Three new windows installed at the Prairie Harvest building, 601 N. Main St., recently triggered a somewhat unheralded — but nonetheless impactful — review process that ultimately came before the Newton City Commission at its most recent meeting.
While a non-contributing member, 601 N. Main is still a part of the Newton Main Street Historic District II. As such, any renovations require a permit, which then triggers a review of the project by the Historic Preservation Commission.
In this case, the renovations were performed prior to the permit being pulled, but a review by the HPC still was required (after a permit was pulled retroactively). Building owner Aaron Gaeddert said he was unaware of that issue, believing the window permits had been handled when the entire renovation project (including other parts of the building) started roughly one year ago.
Part of the HPC's standard procedure, the review process is based off guidelines handed down by the State Historic Preservation Office (SHPO) — but left to local entities to enforce. Windows, in particular, are difficult — with six such cases handled in the past five years. Both city staff and HPC members noted windows are "significant" to architecture, so they often come under more scrutiny.
City staff recommended the HPC approve the permit, but upon review of historic preservation design guidelines — namely pointing to items that encourage the retention of historic windows when feasible — the HPC denied the permit.
Replacement windows installed at the building were similar in style to the original windows, but not quite the same. While the windows were made to look like historic, double hung windows, the pattern (namely the divider) is not an identical match — and that is a key factor in renovations to historic buildings, according to HPC chair Jerry Wall.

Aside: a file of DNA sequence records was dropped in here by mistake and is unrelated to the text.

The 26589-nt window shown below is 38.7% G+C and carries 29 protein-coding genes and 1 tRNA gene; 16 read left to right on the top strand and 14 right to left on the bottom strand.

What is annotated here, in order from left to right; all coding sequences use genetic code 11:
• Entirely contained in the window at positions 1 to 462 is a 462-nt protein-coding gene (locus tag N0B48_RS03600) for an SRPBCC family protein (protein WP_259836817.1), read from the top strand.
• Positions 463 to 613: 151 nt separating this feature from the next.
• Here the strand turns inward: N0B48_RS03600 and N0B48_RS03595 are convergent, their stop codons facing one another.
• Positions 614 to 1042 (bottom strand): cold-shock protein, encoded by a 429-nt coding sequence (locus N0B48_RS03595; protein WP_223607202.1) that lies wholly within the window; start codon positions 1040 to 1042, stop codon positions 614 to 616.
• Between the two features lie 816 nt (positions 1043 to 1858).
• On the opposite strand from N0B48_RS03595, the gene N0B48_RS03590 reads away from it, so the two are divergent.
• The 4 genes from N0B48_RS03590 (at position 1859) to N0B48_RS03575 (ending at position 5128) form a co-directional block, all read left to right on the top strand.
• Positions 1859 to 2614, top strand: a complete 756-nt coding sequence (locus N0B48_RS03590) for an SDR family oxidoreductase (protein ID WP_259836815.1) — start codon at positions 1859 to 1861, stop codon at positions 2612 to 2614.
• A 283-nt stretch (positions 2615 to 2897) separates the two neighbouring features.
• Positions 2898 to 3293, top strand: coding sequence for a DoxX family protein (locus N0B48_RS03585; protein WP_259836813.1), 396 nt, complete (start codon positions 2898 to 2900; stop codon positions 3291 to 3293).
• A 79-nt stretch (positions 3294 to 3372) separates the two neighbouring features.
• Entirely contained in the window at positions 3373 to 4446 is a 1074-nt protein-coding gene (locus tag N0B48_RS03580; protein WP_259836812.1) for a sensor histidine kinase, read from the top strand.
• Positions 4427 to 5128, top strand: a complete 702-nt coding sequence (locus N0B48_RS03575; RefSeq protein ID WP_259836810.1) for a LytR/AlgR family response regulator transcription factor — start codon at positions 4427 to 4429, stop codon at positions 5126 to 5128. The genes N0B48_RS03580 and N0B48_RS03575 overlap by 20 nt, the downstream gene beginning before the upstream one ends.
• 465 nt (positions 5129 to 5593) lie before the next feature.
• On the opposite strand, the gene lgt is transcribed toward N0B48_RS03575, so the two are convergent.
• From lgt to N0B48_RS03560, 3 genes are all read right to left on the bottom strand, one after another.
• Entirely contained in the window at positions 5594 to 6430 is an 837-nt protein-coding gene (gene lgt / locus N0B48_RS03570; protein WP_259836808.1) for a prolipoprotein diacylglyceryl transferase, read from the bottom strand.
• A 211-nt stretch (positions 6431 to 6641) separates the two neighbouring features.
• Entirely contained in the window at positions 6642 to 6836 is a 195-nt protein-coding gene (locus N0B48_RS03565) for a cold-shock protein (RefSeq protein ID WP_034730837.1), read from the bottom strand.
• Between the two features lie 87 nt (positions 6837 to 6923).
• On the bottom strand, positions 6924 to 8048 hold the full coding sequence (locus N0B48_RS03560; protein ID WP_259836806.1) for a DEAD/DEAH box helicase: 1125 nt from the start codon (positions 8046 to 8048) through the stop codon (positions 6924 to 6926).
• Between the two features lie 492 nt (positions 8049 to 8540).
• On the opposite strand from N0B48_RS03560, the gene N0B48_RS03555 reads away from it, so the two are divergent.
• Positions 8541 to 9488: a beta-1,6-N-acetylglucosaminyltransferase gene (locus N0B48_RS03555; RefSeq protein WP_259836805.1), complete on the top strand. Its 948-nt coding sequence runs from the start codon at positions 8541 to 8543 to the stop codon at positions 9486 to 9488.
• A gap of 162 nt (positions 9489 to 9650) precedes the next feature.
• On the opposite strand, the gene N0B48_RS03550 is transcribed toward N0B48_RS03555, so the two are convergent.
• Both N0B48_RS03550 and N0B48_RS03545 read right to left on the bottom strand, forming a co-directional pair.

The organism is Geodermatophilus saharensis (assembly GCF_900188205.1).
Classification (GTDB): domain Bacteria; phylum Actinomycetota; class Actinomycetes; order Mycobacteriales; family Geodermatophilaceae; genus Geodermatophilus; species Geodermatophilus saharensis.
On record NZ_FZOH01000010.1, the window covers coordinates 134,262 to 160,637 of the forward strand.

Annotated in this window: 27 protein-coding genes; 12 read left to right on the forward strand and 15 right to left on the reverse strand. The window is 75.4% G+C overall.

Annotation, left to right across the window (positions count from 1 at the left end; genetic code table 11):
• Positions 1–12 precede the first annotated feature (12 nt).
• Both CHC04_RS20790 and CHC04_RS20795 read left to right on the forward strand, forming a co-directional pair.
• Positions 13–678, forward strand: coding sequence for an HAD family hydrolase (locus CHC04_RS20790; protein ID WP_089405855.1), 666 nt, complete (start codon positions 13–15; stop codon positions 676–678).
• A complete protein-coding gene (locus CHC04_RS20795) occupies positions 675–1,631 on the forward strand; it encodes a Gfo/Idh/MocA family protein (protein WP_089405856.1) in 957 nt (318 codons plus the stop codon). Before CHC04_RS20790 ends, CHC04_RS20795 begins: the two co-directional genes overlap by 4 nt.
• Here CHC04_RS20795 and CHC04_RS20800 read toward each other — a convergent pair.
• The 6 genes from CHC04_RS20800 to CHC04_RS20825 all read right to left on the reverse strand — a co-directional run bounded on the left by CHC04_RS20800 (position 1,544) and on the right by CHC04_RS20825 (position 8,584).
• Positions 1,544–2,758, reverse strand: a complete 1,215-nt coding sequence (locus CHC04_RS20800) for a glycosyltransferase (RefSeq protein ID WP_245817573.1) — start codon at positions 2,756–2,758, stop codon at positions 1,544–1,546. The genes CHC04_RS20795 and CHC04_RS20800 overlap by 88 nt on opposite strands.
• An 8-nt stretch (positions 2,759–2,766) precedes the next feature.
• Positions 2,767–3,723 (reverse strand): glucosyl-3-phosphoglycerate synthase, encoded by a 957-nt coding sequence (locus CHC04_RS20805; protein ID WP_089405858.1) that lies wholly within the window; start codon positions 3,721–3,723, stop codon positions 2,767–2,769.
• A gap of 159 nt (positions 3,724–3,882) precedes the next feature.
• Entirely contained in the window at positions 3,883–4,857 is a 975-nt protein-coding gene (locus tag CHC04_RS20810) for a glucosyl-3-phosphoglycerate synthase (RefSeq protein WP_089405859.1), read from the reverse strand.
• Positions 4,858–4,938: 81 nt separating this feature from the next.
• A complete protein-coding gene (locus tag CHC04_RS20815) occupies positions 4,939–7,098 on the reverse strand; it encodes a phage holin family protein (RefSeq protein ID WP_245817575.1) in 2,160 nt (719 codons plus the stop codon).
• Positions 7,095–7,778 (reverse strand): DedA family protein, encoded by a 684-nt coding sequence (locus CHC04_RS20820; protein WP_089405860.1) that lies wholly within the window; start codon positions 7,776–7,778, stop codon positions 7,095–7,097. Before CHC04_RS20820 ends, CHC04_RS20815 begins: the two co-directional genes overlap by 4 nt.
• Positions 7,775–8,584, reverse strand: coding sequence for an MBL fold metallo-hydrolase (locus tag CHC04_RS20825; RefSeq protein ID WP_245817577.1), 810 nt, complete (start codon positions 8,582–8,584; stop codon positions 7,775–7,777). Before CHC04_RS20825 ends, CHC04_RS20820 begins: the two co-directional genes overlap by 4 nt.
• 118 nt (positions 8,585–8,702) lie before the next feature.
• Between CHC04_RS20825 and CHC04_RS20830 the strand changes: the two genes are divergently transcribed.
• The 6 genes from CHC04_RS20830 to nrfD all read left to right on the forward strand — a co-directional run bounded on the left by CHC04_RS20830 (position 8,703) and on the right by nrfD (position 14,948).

Wall also noted the cost difference between the historical window and modern look-a-like is relatively minimal.
Details like that are another reason the HPC review process is meant to happen early on, as City Development Director Kelly McElroy noted the HPC is willing to work with local businesses/residents to help them preserve the historical integrity of the design elements.
"The (historic preservation) commission tries very hard to make the project work," McElroy said.
"Right now, it's a code violation because it was done without a permit," said City Manager Bob Myers. "If it's not remedied, that can be prosecuted."
Gaeddert appealed the HPC's ruling on his permit, stating his perspective in believing the entire renovation project would've triggered the review process. Additionally, he stated he was striving for higher standards and efficiency with the replacement windows.
Considering the appeal, while the Newton city commissioners saw the difficult position in which Gaeddert was placed, they are also aware of why the HPC exists.
"We hear from people all the time who visit Newton that one of the greatest things is it's historic downtown," Commissioner Barth Hague said.
Ultimately, Gaeddert's appeal was denied by the city commission — even as he raised questions about the gray areas in the design guidelines (i.e. decorative elements allowed to help maintain historical attributes).
Sharing empathy for Gaeddert's situation in having to deny the appeal, commissioners looked at the permit situation as a two-party issue and one they were hopeful he would be able to work out.
"I think it's really a contractor/client issue," Wall said.
"As a contractor in the marketplace," Commissioner Leroy Koehn said, "I would not have a choice but to stand tall and replace those windows."